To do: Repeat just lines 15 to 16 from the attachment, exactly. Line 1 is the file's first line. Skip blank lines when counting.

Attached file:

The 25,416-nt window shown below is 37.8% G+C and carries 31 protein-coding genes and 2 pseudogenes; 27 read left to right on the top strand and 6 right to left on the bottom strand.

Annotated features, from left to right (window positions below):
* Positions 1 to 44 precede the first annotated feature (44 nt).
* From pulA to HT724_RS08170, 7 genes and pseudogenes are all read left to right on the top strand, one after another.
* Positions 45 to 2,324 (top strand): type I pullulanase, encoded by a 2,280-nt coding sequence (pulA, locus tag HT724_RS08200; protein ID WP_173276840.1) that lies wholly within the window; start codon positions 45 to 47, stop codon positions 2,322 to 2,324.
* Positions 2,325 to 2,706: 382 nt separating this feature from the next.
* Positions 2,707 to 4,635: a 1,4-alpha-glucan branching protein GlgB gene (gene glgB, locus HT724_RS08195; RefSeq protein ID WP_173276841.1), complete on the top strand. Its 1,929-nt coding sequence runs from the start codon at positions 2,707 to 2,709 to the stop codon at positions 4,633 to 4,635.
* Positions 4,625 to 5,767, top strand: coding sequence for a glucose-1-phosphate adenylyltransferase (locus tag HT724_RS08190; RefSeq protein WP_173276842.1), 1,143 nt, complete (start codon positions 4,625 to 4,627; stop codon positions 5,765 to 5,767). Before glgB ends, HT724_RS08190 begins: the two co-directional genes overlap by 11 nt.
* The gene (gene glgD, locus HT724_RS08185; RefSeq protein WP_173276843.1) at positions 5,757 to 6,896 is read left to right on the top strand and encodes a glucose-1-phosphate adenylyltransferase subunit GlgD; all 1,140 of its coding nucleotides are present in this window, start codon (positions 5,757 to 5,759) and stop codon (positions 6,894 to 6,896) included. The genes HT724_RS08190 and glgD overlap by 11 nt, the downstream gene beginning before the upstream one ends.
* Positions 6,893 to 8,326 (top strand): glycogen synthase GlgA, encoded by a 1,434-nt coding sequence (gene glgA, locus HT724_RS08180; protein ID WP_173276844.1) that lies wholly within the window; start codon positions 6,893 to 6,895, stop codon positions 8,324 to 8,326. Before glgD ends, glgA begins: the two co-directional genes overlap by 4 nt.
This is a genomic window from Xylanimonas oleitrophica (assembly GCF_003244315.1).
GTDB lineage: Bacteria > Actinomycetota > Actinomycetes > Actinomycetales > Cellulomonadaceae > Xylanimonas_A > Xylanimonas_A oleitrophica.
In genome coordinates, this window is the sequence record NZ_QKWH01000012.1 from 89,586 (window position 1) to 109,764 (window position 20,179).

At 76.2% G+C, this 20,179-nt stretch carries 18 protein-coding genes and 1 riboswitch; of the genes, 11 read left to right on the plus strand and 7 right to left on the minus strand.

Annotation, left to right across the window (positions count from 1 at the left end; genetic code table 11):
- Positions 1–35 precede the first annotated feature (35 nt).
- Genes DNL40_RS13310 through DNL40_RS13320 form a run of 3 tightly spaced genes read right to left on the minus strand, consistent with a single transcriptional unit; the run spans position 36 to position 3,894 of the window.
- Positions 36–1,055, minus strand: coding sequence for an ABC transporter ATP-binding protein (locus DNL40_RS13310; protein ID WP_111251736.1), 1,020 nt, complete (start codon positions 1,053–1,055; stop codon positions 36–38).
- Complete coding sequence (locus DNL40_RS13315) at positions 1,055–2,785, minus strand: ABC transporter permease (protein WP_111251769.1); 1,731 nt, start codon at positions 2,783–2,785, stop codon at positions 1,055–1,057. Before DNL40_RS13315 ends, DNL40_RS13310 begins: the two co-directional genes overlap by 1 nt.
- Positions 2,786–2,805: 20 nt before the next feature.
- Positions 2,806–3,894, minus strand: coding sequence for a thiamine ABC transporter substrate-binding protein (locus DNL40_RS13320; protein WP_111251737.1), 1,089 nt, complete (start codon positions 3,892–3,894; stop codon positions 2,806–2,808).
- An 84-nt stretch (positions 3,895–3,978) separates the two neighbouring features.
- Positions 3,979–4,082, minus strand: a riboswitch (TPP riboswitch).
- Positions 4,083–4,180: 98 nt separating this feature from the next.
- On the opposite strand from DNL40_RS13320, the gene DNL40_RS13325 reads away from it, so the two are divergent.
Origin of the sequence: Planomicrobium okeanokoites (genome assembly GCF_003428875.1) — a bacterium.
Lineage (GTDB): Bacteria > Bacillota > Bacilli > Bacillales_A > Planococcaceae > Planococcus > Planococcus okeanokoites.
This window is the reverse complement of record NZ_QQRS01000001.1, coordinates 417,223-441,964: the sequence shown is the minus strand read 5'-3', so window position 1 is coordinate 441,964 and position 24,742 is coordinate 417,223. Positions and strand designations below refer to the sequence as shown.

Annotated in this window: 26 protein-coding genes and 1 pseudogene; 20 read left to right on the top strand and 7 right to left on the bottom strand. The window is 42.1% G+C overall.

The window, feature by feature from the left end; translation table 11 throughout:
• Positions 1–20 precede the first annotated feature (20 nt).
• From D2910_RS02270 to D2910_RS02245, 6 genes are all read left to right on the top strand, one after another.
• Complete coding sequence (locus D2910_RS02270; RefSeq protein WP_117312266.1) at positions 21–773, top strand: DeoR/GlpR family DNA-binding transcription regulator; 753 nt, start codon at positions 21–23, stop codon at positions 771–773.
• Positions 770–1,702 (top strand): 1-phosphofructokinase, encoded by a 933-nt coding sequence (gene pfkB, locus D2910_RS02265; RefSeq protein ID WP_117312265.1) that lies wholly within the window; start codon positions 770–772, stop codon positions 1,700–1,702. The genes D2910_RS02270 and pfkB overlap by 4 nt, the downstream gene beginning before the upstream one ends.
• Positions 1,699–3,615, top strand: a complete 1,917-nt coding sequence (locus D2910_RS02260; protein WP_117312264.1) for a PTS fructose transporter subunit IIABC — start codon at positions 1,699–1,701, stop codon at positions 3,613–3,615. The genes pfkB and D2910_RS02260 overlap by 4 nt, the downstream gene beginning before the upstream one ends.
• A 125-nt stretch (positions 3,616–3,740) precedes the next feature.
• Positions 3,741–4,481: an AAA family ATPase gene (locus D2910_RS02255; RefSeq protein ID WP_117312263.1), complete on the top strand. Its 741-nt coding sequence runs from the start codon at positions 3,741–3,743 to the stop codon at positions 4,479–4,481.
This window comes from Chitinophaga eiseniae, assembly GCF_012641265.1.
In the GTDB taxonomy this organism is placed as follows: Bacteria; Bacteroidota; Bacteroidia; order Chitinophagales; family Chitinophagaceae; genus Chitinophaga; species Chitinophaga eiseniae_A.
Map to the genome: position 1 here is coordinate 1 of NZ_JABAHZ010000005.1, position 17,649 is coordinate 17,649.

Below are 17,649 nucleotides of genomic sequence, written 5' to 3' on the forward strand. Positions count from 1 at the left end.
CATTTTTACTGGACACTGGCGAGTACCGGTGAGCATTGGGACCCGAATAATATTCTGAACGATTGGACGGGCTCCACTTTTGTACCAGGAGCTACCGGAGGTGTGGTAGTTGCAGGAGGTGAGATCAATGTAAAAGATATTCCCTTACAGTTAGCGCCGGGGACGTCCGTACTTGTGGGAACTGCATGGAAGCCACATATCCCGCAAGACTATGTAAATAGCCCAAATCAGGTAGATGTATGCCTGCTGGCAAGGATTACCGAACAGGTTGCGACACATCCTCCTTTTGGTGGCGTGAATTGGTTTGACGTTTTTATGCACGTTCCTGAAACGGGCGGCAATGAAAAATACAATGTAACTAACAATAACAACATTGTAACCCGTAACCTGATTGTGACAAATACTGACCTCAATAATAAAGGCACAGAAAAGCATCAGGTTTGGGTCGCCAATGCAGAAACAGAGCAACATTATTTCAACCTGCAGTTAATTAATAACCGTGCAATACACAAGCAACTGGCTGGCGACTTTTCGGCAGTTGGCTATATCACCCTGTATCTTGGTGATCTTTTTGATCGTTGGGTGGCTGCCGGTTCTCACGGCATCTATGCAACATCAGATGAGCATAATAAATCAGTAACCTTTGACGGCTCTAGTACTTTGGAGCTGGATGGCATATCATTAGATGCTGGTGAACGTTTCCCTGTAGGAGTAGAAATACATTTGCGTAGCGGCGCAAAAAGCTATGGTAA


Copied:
Annotation, left to right across the window (positions count from 1 at the left end; genetic code table 11):
- Positions 1–35 precede the first annotated feature (35 nt).